miles (280 km).  A WeatherFlow station at New Smyrna Beach, 
Florida, recently reported a sustained wind of 55 mph (89 km/h) and 
a gust to 86 mph (139 km/h).  A sustained wind of 39 mph (63 km/h) 
and a gust to 66 mph (106 km/h) were recently reported at 
Melbourne, Florida.

The estimated minimum central pressure is 980 mb (28.94 inches).


HAZARDS AFFECTING LAND
----------------------
Key messages for Ian can be found in the Tropical Cyclone Discussion
under AWIPS header MIATCDAT4 and WMO header WTNT44 KNHC and on the
web at hurricanes.gov/text/MIATCDAT4.shtml.

STORM SURGE:  The combination of storm surge and the tide will cause
normally dry areas near the coast to be flooded by rising waters
moving inland from the shoreline.  The water could reach the
following heights above ground somewhere in the indicated areas if
the peak surge occurs at the time of high tide...

* Englewood to Bonita Beach, including Charlotte Harbor...5-8 ft
* Bonita Beach to Chokoloskee...4-6 ft
* Flagler/Volusia County Line to Altamaha Sound...4-6 ft
* Middle of Longboat Key to Englewood... 3-5 ft
* Altamaha Sound to South Santee River...3-5 ft
* St. Johns River north of Julington...3-5
* St. Johns River south of Julington...2-4 ft
* Chokoloskee to East Cape Sable...2-4 ft
* Suwannee River to Middle of Longboat Key, including Tampa 
Bay...2-4 ft
* South Santee River to Little River Inlet...2-4 ft
* East Cape Sable to Card Sound Bridge...1-3 ft
* Patrick Air Force Base to Flagler/Volusia County Line...1-3 ft
* East of Little River Inlet to Cape Lookout...1-3 ft
* Florida Keys...1-3 ft

The deepest water will occur along the immediate coast near and to
the right of the center, where the surge will be accompanied by
large waves.  Surge-related flooding depends on the relative timing
of the surge and the tidal cycle, and can vary greatly over short
distances.  For information specific to your area, please see
products issued by your local National Weather Service forecast
office.

WIND: Wind damage is likely near the center of Ian.  Hurricane 
conditions are ongoing within the Hurricane Warning area now and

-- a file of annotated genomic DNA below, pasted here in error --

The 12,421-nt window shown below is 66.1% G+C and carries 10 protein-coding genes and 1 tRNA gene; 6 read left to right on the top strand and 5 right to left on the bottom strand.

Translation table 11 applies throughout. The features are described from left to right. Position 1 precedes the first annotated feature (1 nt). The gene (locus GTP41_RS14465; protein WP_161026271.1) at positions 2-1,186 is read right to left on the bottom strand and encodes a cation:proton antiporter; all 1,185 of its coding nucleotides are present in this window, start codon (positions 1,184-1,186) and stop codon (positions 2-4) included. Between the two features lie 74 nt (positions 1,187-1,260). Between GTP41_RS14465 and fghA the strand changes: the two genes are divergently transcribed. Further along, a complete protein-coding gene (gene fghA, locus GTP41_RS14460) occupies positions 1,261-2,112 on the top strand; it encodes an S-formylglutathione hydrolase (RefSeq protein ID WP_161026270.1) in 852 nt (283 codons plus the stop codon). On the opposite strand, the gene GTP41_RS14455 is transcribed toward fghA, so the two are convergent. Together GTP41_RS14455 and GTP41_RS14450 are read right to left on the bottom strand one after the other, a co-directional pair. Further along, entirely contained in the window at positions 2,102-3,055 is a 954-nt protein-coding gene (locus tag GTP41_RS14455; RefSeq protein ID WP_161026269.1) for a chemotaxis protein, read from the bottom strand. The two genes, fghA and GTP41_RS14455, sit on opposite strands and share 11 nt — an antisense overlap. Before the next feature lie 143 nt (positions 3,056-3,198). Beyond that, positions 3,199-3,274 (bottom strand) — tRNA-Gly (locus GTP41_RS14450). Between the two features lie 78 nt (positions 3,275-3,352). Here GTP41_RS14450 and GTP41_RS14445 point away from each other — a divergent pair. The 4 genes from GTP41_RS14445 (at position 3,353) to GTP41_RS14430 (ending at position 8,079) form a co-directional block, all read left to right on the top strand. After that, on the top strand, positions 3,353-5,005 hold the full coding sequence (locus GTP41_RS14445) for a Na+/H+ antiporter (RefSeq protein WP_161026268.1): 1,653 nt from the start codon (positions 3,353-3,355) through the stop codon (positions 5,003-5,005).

will slowly spread northeastward overnight.

Hurricane conditions are expected to begin along the east coast of
Florida in the Hurricane Warning area this morning.  Hurricane 
conditions are possible in the Hurricane Watch area today through 
late Friday.

Tropical storm conditions are occuring in parts of the warning area
on the east coast of Florida and should spread northward through
the northeast Florida, Georgia and South Carolina coasts today.  
Tropical storm conditions are possible in the Tropical Storm Watch 
area starting on Friday.

RAINFALL: Ian is expected to produce the following storm total
rainfall amounts:

* Central and Northeast Florida: 12 to 20 inches, with local
maxima up to 30 inches.
* Coastal Georgia and Low Country of South Carolina: 4 to 8
inches, with local maxima of 12 inches.
* Upstate and central South Carolina, North Carolina, and
southern Virginia: 3 to 6 inches with local maxima of 8 inches
across western North Carolina.

Widespread, life-threatening catastrophic flash and urban flooding,
with major to record flooding along rivers, will continue across
central Florida.  Widespread considerable flash, urban, and river
flooding is expected across portions of northeast Florida,
southeastern Georgia, and eastern South Carolina today through
the weekend.  Locally considerable flash, urban, and river flooding
is possible this weekend across portions of the southern
Appalachians with limited flooding possible across portions of
southern Mid-Atlantic.

TORNADOES:  A tornado or two remains possible across parts of
east-central and northeast Florida through this morning. This
threat will shift into the coastal Carolinas on Friday.

SURF:  Swells generated by Ian are affecting the northern coast
of Cuba, the northeastern coast of the Yucatan peninsula and
west coast of Florida. Swells will increase along the east coast of
Florida, Georgia, and South Carolina today.  These swells are likely 
to cause life-threatening surf and rip current conditions. Please 
consult products from your local weather office.


NEXT ADVISORY
-------------
Next complete advisory at 500 AM EDT.

$$
Forecaster Berg/Brown



Source link